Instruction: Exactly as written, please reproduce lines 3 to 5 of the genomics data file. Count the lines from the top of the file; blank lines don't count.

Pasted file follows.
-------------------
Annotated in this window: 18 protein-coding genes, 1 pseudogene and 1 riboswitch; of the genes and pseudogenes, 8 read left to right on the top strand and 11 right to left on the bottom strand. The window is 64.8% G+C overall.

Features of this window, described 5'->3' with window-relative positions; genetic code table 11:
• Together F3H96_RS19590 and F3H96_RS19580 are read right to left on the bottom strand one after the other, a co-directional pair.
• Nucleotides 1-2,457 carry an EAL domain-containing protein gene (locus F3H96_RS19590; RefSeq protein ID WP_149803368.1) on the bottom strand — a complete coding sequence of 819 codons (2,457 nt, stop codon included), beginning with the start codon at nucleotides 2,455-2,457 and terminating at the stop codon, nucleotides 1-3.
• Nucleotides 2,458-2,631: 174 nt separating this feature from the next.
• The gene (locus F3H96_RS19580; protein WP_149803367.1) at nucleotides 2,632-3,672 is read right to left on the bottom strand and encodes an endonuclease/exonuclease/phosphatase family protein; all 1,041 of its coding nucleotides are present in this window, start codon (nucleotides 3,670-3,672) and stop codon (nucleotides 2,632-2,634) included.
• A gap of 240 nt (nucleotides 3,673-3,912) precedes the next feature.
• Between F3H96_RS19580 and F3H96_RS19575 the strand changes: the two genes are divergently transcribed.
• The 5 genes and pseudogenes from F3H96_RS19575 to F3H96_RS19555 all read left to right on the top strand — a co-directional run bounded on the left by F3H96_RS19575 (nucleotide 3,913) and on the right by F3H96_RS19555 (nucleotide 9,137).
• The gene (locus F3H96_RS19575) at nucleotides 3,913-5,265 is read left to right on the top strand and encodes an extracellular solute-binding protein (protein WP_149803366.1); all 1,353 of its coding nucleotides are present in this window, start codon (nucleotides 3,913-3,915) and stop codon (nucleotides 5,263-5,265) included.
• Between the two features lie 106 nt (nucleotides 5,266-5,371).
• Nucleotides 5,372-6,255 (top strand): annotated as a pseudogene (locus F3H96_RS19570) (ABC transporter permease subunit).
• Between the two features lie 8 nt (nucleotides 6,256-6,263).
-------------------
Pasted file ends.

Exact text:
• Together F3H96_RS19590 and F3H96_RS19580 are read right to left on the bottom strand one after the other, a co-directional pair.
• Nucleotides 1-2,457 carry an EAL domain-containing protein gene (locus F3H96_RS19590; RefSeq protein ID WP_149803368.1) on the bottom strand — a complete coding sequence of 819 codons (2,457 nt, stop codon included), beginning with the start codon at nucleotides 2,455-2,457 and terminating at the stop codon, nucleotides 1-3.
• Nucleotides 2,458-2,631: 174 nt separating this feature from the next.